Skip to content
Join Life Time

A Guide to Eating and Exercising During Pregnancy

With Samantha McKinney, RD, CPT

woman on a mat who is pregnant and sam's headshot

Season 8, Episode 9 | May 14, 2024

The nine months of pregnancy — and even the time leading up to conception — are critically important to the health of the developing fetus and the mom who is carrying them. While many things can feel out of your control during this time, two things you can manage are your nutrition and fitness.

Samantha McKinney, RD, CPT, shares the influence that eating and exercise habits have on a pregnancy, how an individual’s needs change in these areas during this time, and which efforts to prioritize to support the health of both mom and baby.

Samantha McKinney, RD, CPT, is the national program manager for nutrition, metabolism, and weight loss at Life Time. She’s been with Life Time for 13 years in multiple roles and is currently on the team that leads nutrition programs and supplements for Life Time members, helping them optimize their metabolism and results from the inside-out.

In this episode, McKinney offers guidance around nutritional and fitness considerations during pregnancy — plus some considerations for preconception and postpartum as well. Below are just a few of the pieces of advice she speaks to:

  • While it’s common to think, I’m pregnant, I need to eat more calories, there is a misconception around how much more is actually needed. Your calorie needs will change throughout the pregnancy, but in the first trimester, for example, that increase could be as minimal as calories, depending on your individual needs (estimates are often closer to 300).
  • Beyond calories, McKinney encourages her clients to focus on getting the necessary nutrients needed for all developmental processes to happen. Some of those key nutrients include protein, B12, iodine, iron, DHA, choline, and folate.
  • Because you are literally building a human, and protein is made of amino acid building blocks, it’s important to focus on a higher-protein approach. McKinney advises her clients to aim for at least 100 grams of protein per day — and oftentimes they need even more. Fat is also critical for the development of the baby; that includes fat soluble vitamins A, D, E, and K.
  • Even though carbohydrates are the food group that many women often turn to for more calories, the recommendation of 175 grams or more per day is not adequately substantiated in research. McKinney usually recommends somewhere in the range of 100 to 150 grams, depending on the individual.
  • Prioritizing blood-sugar control is critical. Because about one-third of the population is unaware they have pre-diabetes, gestational diabetes can sometimes be the manifestation of diabetes because of pre-existing blood-sugar issues.
  • McKinney urges being maniacally picky about your supplement quality during pregnancy. It’s not only important to supplement with the necessary nutrients, but to also make sure they’re from quality sources and in the right forms. For example, about 40 to 60 percent of the population has a genetic mutation called MTHFR, which means they don’t adequately covert folic acid to the active form of folate that’s needed for metabolic function. This is why a methylfolate version of folate versus folic acid is recommended.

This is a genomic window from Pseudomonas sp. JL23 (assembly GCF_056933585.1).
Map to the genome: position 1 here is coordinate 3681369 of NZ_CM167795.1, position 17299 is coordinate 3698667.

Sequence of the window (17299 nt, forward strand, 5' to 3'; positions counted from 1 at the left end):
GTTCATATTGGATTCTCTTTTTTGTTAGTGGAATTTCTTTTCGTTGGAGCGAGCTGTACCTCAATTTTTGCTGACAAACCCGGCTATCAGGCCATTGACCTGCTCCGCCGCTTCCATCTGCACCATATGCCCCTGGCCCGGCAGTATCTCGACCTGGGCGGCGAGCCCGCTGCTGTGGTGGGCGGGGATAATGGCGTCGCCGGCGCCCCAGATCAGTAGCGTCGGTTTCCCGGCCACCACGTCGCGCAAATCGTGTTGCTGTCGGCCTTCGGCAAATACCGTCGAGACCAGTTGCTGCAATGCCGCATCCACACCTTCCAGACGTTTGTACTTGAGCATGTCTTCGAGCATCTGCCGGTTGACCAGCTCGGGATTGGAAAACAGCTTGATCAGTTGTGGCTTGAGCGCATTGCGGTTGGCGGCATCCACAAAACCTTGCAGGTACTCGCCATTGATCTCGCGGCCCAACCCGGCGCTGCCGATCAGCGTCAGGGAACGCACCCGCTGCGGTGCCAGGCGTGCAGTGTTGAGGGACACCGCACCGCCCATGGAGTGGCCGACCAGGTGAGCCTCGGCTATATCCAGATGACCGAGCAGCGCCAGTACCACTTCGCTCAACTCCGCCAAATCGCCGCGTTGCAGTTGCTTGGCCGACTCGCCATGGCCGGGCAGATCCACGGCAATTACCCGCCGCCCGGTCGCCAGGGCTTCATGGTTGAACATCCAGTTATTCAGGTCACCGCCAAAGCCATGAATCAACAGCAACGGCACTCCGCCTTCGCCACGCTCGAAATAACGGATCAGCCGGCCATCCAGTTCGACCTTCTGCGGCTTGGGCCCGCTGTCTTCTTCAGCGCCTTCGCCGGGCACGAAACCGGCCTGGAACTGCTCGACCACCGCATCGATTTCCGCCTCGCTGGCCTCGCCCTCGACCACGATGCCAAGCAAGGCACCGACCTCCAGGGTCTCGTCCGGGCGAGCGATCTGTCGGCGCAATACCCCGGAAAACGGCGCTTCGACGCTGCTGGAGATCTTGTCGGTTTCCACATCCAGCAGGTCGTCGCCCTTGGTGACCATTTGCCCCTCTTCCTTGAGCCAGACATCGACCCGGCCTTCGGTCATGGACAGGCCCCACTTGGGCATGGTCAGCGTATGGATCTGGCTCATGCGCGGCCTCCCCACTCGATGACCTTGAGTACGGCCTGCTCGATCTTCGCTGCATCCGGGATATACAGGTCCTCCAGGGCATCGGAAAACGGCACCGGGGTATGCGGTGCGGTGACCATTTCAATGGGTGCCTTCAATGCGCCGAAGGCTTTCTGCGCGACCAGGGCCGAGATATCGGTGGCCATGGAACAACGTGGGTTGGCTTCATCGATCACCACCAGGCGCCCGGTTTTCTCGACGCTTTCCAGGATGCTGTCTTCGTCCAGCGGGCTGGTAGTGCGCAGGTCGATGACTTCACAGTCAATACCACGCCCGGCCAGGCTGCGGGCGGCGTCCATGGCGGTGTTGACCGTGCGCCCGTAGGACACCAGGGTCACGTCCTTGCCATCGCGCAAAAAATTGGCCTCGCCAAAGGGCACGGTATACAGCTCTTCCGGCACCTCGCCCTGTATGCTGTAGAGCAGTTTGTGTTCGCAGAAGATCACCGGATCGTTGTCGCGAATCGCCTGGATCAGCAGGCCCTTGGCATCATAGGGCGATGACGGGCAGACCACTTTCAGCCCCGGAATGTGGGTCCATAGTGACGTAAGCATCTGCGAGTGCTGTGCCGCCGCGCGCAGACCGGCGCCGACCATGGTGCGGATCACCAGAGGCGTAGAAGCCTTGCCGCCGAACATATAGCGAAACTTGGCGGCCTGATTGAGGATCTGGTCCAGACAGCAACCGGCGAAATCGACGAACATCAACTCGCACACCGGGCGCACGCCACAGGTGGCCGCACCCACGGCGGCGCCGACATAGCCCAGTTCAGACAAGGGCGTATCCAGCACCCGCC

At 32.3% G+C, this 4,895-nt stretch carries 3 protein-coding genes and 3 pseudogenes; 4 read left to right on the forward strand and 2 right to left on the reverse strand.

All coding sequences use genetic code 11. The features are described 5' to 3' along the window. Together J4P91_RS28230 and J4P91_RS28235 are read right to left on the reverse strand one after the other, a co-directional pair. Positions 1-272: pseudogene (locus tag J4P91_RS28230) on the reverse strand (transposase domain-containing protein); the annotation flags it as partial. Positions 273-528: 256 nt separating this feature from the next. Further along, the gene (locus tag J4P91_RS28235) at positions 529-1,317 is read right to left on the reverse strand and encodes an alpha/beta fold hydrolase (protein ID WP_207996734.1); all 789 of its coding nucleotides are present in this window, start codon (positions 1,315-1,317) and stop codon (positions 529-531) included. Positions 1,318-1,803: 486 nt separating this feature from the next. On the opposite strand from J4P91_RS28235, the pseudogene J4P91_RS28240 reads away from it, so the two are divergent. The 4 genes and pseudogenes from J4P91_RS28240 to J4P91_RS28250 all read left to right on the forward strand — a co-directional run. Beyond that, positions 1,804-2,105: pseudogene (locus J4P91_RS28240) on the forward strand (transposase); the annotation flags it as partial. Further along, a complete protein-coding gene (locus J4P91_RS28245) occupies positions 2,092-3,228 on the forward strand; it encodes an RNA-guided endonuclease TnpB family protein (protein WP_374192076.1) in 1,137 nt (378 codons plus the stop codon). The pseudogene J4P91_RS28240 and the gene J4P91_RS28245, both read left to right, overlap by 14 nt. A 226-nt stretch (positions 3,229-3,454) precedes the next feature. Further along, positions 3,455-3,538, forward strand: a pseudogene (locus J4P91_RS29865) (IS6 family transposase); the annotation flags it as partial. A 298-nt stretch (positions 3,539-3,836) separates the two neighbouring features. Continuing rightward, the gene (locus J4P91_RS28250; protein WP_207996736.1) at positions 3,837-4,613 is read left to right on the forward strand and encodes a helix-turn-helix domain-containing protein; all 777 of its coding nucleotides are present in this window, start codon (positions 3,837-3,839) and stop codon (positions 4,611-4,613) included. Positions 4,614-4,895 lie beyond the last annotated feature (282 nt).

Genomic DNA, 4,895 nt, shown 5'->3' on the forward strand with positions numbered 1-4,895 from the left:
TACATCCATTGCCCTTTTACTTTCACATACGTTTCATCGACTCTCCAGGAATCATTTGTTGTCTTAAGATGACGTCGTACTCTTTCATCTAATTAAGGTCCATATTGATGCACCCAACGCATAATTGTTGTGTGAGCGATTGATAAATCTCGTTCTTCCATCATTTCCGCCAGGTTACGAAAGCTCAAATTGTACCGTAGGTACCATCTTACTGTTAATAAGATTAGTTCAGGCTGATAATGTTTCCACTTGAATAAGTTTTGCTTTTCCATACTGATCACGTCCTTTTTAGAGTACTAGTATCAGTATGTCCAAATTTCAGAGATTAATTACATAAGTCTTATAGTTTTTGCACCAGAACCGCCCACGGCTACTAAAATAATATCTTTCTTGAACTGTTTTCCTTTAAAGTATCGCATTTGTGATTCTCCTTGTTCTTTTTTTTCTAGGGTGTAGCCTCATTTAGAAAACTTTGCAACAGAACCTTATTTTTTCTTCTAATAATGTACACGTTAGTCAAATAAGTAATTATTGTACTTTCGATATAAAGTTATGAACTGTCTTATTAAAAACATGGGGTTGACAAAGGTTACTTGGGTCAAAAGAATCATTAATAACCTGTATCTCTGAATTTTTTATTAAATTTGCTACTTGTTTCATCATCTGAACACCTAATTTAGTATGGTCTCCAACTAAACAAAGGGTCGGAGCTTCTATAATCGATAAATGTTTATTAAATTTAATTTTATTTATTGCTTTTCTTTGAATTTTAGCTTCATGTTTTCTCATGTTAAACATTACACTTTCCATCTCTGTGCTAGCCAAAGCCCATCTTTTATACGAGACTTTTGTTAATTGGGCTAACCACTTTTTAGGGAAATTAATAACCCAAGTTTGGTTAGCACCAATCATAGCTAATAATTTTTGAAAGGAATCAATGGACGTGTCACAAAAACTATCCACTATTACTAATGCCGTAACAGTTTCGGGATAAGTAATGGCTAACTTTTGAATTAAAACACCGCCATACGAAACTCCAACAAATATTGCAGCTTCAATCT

• Don’t fear exercise or be sedentary during pregnancy, McKinney emphasizes. In the first trimester, your workouts can usually be pretty similar to your preconception workouts. In the second trimester, as your belly begins to grow and weight increases, be careful about lying on your back for too long, as well as to avoid certain movements, such as twists and those that place your hips above your chest or belly. In your third trimester, your lung capacity is lower, so keep your effort during workouts in a range where you can still hold a conversation.
  • As you get closer to your due date, your tendons and ligaments become more flexible and stretchier to prepare your pelvis and birth canal for delivery. Be considerate of your movements to avoid injury.
  • Focus on strengthening your posterior chain, including your glutes, hamstrings, shoulders, and back. Strengthening these areas can help counterbalance some of the weight shifts that occur as your belly grows and potentially alleviate some of the back and hip pain that many women experience in pregnancy.
  • Immediately postpartum, give yourself plenty of time to recover with any movement being gentle. Your body needs to heal, so give yourself grace. Even if your doctor clears you for exercise at the six-week mark, focus on consistency with gentle movement, building intensity over time as you feel yourself regain some strength.

More From Life Time

An assortment of Life Time supplement packages.

Nutritional Supplements

Optimize your nutrition and fill in nutrient gaps with daily essentials and specialty supplements.

Explore Nutritional Supplements


More Like This

The box and bottles for Life Time's Prenatal Multivitamin on a counter.

How Do I Pick a Prenatal Vitamin?

By Callie Fredrickson

Learn about the importance of this supplement before, during, and after pregnancy, as well as how to select a quality one that delivers optimal supportive nutrients.

Transcript: A Guide to Eating and Exercising During Pregnancy

Season 8, Episode 9  | May 14, 2024

We’d Love to Hear From You

Have thoughts you’d like to share or topic ideas for future episodes? Email us at

The information in this podcast is intended to provide broad understanding and knowledge of healthcare topics. This information is for educational purposes only and should not be considered complete and should not be used in place of advice from your physician or healthcare provider. We recommend you consult your physician or healthcare professional before beginning or altering your personal exercise, diet or supplementation program.

Back To Top